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Penn State

14-run 9th Another Step Forward for Penn State

Penn St. infielder Kyle Hannon (2) May 17, 2022 David Hague/PSN NSN

Two rival colleges played a tightly-contested, back-and-forth baseball game at a major league stadium for eight innings.
The top of the ninth made everything that happened in those first eight innings footnotes at best and irrelevant at worst for those in attendance at PNC Park.
Penn State came into the top of the ninth down 6-5 to rival Pitt, hoping to create a comeback.
It ended up creating a slaughter.
Penn State scored 14 runs– yes, 14 runs– in one 48-minute half inning, and the man who drove in the first three, appropriately, grew up near Pittsburgh.
Josh Spiegel had played at PNC Park before back when he was attending Penn-Trafford High School, but this game “just felt different.”
The home run Spiegel hit into the bullpen with two on and no outs in the ninth to give Penn State an 8-6 lead surely felt different– and better– than most.
“It’s a great feeling,” Spiegel said after the game. “(I was) just trying to put a ball in play hard, trying to get that one run in because the one run meant we tied it. I just got a pitch out over and was able to drive it. A great feeling.”
Three batters later, Kyle Hannon hit Penn State’s second three-run home run of the inning, making the score 11-6 and the game feel like a lock.
Penn State almost certainly didn’t need to score the remaining eight runs, but the team enjoyed doing it.
“To keep piling it on like that,” Matt Wood, another western Pennsylvania product who played at Pine-Richland, said, “it’s pretty fun. It’s kind of like what you dream of when you play baseball.”
For Pitt and its coach, Mike Bell, the inning was closer to a nightmare than a dream.
Bell had never seen a frame quite like it and could have done without his team being on the wrong end.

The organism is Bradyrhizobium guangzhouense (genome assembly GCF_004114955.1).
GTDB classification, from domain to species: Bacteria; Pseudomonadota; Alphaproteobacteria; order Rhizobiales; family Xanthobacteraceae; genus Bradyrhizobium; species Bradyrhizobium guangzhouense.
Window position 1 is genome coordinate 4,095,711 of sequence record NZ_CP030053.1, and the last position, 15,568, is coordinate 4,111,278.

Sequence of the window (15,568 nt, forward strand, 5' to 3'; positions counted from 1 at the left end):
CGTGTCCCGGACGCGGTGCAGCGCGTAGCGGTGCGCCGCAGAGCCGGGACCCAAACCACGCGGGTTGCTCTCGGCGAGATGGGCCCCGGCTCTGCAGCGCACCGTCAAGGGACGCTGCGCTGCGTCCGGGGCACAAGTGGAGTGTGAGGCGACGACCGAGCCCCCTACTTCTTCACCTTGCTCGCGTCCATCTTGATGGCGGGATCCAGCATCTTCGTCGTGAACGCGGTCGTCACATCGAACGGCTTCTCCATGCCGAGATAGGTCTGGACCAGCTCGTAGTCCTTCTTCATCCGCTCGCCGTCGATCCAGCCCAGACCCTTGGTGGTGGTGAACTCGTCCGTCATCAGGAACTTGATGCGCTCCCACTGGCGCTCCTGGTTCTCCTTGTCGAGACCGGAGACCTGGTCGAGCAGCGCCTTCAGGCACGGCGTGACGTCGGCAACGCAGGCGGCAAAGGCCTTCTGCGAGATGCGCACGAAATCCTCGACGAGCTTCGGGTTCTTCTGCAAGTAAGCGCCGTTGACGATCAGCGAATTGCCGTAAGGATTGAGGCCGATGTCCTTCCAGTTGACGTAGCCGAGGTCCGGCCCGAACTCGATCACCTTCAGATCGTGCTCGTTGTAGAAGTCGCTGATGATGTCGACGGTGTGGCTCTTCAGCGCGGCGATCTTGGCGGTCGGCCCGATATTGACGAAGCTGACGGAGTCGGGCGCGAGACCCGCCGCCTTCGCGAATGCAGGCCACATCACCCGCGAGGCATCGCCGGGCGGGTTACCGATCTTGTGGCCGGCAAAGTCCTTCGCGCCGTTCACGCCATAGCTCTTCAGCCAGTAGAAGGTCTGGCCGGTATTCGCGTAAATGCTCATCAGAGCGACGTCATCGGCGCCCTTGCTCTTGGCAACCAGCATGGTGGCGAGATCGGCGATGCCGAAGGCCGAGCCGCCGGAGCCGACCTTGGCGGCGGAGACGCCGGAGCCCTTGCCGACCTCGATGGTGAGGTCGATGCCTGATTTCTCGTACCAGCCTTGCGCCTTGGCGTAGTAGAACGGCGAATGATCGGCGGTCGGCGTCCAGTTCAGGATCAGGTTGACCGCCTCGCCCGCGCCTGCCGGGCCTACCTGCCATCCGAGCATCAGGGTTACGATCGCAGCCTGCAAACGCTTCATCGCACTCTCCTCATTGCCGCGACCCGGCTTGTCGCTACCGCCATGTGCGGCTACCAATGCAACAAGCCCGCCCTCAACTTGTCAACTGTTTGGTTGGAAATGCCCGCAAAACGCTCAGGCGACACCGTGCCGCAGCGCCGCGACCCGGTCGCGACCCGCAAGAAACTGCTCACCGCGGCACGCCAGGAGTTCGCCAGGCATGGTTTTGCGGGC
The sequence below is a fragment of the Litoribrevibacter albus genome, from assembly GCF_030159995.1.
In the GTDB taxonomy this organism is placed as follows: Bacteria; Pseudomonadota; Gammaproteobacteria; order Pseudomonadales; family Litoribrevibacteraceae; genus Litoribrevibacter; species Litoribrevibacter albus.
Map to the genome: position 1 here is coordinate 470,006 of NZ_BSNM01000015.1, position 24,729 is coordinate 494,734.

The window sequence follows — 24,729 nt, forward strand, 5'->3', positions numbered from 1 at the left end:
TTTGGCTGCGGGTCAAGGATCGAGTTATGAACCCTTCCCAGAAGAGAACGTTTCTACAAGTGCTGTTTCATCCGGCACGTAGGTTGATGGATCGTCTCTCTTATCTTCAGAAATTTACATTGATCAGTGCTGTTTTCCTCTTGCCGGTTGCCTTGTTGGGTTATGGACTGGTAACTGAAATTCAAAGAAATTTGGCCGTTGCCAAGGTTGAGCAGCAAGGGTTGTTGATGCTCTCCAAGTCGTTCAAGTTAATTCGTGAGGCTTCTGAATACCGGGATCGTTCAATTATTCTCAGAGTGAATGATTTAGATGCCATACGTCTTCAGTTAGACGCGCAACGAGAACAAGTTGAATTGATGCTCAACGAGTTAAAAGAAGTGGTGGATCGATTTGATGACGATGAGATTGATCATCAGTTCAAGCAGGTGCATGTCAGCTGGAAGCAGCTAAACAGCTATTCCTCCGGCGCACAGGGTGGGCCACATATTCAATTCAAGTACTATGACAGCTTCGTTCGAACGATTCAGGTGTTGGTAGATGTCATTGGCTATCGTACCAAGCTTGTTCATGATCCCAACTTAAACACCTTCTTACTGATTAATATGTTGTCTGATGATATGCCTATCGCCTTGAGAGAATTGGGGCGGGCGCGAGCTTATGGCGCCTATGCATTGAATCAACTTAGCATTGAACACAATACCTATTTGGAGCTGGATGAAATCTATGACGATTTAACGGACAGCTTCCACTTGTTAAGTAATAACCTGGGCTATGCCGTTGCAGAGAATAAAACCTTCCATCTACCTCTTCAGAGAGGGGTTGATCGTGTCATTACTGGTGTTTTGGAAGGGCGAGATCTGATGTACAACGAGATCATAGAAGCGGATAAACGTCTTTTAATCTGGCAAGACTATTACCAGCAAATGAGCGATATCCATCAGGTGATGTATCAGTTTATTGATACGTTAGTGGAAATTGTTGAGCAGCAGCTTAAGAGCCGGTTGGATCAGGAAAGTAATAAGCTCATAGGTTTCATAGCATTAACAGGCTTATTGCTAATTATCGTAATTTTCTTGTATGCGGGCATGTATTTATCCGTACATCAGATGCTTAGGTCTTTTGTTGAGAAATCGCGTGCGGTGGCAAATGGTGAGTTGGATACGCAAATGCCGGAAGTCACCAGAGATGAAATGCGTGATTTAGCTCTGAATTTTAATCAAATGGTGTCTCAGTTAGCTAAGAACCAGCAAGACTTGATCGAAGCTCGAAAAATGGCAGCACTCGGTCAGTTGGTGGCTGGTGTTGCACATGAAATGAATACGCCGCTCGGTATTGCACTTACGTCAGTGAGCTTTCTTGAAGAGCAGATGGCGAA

“No, I haven’t seen it before,” Bell said. “I don’t like to experience it.”
The loss was a crushing blow for the Panthers, not just because it was to an in-state rival. Even though it was a nonconference game and the team had already clinched a berth in the ACC tournament, the loss hurts Pitt’s NCAA tournament hopes.
“We all know that when Pitt and Penn State play,” Penn State coach Rob Cooper said, “it means something. It doesn’t matter if it’s soccer, baseball, football, basketball. It means something. So, I know it meant a lot to our guys.”
For Penn State, the win won’t help the team in its quest to qualify for the eight-team Big Ten tournament. The Nittany Lions (11-10 in the Big Ten) sit in fifth and are three games clear of ninth-place Northwestern.
What the win does, however, is provide more evidence of how far the program has come since its 4-18 conference campaign in 2019.
Our program has struggled over the last few years, and they’ve worked really, really hard to try to change that,” Cooper, in his ninth season as Penn State’s head coach, said.
Both Spiegel and Wood– who leads the Big Ten in hitting– have been part of that change, and Wood hopes that the Penn State community recognizes the progress that’s continually being made.
“To come from where we’ve been in the past few years and to really build a culture that we have be able to push the program like we are right now,” Wood said. “I hope that people are paying attention to that.”
Those who saw this Pitt-Penn State game will probably remember that ninth inning most of all, and Cooper summed up the frame perfectly with two words.
“They unloaded,” Cooper said. “Just extremely proud of them and their effort.

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